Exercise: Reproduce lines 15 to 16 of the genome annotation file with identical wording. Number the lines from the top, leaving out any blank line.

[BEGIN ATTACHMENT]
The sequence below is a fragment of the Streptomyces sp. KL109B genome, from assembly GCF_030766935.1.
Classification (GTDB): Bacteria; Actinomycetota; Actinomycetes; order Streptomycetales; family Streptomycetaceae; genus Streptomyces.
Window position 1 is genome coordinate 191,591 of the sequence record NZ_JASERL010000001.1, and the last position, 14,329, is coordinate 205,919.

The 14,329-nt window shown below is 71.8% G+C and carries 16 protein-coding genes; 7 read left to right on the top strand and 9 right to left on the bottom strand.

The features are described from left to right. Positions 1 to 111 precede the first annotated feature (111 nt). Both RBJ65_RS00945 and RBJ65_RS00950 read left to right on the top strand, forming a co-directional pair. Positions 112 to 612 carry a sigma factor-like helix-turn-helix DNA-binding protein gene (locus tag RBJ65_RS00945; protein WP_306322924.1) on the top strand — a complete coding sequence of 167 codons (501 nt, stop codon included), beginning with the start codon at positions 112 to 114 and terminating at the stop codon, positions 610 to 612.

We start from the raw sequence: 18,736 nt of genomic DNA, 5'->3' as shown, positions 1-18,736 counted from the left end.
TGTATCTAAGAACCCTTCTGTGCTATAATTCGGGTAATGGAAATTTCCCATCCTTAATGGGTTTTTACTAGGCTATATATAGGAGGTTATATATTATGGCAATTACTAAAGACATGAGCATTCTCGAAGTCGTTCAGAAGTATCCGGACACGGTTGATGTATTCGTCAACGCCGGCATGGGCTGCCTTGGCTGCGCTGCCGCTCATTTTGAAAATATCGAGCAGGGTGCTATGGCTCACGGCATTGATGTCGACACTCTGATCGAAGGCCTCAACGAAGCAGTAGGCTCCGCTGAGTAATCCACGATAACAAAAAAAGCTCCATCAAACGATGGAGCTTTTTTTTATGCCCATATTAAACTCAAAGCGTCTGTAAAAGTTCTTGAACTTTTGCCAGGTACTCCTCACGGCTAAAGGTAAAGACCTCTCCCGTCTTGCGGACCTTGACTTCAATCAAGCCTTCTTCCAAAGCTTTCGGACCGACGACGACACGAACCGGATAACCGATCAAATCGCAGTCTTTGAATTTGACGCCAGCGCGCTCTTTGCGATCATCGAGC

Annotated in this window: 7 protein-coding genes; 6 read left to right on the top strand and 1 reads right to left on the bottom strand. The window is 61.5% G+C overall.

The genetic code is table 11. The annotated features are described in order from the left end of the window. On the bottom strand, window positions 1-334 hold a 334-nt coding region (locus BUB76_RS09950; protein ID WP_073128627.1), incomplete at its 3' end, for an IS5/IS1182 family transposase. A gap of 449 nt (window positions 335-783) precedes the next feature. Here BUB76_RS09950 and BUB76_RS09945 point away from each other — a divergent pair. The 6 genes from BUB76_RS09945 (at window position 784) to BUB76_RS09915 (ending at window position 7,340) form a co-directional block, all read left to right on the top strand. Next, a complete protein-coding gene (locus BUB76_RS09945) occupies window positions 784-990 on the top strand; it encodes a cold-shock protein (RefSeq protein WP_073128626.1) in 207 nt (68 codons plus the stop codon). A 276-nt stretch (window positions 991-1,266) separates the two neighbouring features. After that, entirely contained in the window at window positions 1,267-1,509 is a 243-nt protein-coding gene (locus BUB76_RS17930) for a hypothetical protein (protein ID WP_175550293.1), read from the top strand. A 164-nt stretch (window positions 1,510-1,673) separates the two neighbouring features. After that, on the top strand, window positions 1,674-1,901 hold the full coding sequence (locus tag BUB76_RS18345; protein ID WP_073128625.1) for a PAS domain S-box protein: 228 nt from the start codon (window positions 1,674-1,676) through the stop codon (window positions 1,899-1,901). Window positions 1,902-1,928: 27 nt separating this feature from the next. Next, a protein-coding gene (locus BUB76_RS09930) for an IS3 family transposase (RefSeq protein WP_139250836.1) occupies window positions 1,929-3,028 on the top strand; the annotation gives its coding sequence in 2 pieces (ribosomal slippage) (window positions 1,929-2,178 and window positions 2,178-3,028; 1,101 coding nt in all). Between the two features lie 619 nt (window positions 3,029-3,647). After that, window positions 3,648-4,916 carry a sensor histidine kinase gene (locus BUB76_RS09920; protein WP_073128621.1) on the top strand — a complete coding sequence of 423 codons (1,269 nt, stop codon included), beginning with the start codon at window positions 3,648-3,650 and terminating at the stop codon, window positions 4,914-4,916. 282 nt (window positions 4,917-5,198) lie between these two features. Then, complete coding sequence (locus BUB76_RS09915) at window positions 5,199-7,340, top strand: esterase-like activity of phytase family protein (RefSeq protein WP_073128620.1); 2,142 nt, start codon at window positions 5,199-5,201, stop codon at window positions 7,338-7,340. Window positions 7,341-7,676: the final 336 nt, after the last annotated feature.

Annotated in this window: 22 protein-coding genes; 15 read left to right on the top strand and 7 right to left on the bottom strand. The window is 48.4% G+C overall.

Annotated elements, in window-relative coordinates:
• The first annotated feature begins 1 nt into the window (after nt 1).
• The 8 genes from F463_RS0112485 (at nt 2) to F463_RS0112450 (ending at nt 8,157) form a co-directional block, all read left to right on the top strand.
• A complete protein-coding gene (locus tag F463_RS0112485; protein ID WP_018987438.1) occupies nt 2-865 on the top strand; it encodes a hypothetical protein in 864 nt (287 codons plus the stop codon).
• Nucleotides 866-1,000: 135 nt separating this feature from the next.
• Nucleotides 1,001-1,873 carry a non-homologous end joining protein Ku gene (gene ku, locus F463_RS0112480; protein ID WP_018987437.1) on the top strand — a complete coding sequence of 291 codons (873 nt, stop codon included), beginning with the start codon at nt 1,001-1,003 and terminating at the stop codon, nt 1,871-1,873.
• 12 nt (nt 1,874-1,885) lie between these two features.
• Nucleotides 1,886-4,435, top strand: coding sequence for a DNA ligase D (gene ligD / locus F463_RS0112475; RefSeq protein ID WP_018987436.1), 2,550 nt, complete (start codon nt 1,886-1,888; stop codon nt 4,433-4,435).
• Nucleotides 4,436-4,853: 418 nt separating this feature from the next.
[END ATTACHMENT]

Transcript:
• Nucleotides 866-1,000: 135 nt separating this feature from the next.
• Nucleotides 1,001-1,873 carry a non-homologous end joining protein Ku gene (gene ku, locus F463_RS0112480; protein ID WP_018987437.1) on the top strand — a complete coding sequence of 291 codons (873 nt, stop codon included), beginning with the start codon at nt 1,001-1,003 and terminating at the stop codon, nt 1,871-1,873.